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Sir Martin Wood, who has died aged 94, was an inventor and engineer whose company, Oxford Instruments, developed under his aegis the world’s first commercial superconducting magnets and the first commercial MRI scanner.
Beginning as a research officer with Clarendon Laboratory in Oxford, where his work involved developing magnet technology, Wood set up Oxford Instruments (OI) with his wife Audrey in 1959. It started life in a workshop at the bottom of the Woods’ garden and was soon taking orders for complete magnets intended for use inside nuclear reactors, as well as for “pancake-type” magnets made up of stacked cylindrical coils of wire. A current in the wire produced a magnetic field at the centre of the coil.
By 1961 operations were beginning to outgrow the shed and the company moved to a former stables and slaughterhouse (complete with old-fashioned butchers’ bikes) in a North Oxford back street.
At the same time demand was picking up in America, following recent breakthroughs in superconductivity – the property of zero electrical resistance, which could be created in certain substances provided that they were kept extremely cold. At the time these superconductors produced unreliable results, and the liquid helium needed to cool them was expensive.
However, Wood soon saw that if these problems could be overcome then the potential market could be huge. He bought a pound of niobium zirconium alloy wire and set about building the largest superconducting magnet he could. The magnet was the first of its kind to be produced outside America, and the interest from the scientific community was huge. Wood gave a demonstration of the magnet in action at a Royal Society soirée; he caught the attention of the Queen Mother, who was in attendance, and who compared the magnetic pull on an iron chain to the experience of taking her corgis for a walk.
Though the excitement surrounding superconductors was not to last, and many of the small companies that made laboratory-scale magnets struggled to stay afloat, OI stood out as one of the few such companies that could boast a number of employees with experience in high magnetic fields. Between 1962 and 1970 the company grew from having no full-time staff to employing about 100, with an annual turnover of £350,000. Wood left Oxford University in 1969 to devote his full attention to the company, and in 1974 OI acquired Newport Instruments, which specialised in technology based on Nuclear Magnetic Resonance.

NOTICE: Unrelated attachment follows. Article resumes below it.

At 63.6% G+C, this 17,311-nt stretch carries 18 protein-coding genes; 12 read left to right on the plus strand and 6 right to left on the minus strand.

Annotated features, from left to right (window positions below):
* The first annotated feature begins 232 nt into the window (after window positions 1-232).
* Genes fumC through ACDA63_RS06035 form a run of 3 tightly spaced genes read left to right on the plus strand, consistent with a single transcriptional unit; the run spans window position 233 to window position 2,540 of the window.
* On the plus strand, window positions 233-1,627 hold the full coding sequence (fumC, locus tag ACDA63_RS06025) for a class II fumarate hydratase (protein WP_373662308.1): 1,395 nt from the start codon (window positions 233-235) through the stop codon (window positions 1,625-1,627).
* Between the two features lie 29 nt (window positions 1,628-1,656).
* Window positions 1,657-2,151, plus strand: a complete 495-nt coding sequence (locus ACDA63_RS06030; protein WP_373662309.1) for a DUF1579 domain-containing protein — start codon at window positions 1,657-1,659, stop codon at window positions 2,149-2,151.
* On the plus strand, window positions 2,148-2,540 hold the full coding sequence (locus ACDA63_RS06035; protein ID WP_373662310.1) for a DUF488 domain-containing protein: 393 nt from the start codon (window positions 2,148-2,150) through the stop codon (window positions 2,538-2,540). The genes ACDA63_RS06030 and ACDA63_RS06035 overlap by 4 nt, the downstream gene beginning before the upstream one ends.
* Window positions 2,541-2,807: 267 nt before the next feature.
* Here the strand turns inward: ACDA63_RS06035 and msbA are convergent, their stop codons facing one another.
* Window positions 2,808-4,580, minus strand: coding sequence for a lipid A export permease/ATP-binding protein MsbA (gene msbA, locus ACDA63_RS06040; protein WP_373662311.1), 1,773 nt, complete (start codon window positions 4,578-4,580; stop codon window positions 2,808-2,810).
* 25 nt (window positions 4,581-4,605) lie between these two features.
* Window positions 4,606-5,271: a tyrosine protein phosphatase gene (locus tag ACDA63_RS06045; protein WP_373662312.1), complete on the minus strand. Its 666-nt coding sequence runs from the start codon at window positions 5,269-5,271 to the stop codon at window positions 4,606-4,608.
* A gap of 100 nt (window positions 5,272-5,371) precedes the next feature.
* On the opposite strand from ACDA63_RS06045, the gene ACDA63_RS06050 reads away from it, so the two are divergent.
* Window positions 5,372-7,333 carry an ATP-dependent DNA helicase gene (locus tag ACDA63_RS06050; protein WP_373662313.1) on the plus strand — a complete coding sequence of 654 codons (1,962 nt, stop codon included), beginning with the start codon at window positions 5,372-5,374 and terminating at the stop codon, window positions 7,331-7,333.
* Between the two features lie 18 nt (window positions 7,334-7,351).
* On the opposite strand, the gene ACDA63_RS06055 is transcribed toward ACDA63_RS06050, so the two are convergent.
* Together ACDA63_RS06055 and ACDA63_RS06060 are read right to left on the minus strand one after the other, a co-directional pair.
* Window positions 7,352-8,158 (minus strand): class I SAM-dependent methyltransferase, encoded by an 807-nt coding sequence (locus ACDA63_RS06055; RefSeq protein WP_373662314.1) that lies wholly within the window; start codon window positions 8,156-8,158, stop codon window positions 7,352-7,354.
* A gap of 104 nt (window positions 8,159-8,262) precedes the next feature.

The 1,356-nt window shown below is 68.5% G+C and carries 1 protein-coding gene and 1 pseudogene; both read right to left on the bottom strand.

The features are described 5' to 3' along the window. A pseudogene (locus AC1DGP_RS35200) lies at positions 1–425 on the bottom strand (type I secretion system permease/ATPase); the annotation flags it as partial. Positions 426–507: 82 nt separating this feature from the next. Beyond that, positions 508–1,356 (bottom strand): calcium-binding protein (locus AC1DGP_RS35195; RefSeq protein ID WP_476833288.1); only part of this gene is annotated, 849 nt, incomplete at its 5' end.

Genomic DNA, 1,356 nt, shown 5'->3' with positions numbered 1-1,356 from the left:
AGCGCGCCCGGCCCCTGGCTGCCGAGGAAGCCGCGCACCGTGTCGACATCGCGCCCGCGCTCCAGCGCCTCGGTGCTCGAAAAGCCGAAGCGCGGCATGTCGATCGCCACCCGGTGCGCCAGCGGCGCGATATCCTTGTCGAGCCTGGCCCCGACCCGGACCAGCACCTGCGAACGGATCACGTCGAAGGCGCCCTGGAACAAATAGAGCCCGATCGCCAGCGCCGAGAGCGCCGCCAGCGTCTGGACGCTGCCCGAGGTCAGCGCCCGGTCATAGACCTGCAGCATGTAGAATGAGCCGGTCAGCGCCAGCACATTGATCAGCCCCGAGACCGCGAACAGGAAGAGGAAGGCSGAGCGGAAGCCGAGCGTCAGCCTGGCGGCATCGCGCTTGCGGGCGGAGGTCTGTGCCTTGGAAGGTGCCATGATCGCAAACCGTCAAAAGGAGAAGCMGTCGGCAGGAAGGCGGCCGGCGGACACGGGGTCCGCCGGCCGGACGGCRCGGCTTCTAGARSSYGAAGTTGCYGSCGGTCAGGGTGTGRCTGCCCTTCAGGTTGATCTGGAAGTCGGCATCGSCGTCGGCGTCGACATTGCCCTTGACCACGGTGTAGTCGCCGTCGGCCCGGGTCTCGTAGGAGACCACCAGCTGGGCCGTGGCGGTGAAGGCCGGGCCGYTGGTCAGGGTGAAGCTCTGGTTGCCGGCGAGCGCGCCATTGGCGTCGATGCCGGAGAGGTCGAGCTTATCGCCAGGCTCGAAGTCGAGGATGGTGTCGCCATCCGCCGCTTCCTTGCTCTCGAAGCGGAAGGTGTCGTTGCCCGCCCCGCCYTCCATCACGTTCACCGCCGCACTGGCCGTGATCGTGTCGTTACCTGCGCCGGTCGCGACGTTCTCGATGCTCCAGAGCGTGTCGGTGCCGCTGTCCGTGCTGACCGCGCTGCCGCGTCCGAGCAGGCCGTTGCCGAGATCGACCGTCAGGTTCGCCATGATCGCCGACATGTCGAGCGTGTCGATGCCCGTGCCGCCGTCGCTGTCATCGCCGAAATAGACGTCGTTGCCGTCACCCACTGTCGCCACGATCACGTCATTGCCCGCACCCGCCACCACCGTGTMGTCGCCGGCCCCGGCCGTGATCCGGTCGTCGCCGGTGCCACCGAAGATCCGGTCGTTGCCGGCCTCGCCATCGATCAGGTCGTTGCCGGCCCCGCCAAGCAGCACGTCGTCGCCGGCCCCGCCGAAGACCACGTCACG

For some time scientists had mooted the idea of using NMR as a safer alternative to traditional X-rays for scanning the human body, and in 1980 OI supplied Hammersmith Hospital in London with the first commercial scanner to make use of whole-body superconducting magnets; a prototype MRI system based on the same principle as NMR. Another prototype went to the Imaging Laboratory of the University of California.
Despite some teething problems – staff operating the scanners had to keep their credit cards at a safe distance, or else face having the magnetic strips wiped – sales soon climbed quickly. By 1982 Oxford Instruments controlled some 90 per cent of the market in superconducting magnets. By the time the company was floated on the Stock Exchange in 1983 it had grown into a global concern with 1,100 staff. Wood was knighted in 1986, and the following year he was elected a Fellow of the Royal Society.
The youngest of five children of Arthur Wood, a civil servant, and his wife Katharine, Martin Francis Wood was born in Great Milton, Oxfordshire, on April 19 1927. Throughout his childhood his mother encouraged the children on adventurous exploits such as camping, while Arthur would take himself off to France on separate holidays. However, Arthur took an active role in their education, and there was an expectation that all their offspring would attend university. Martin opted to study engineering at Cambridge, but before he could begin the course he was called up.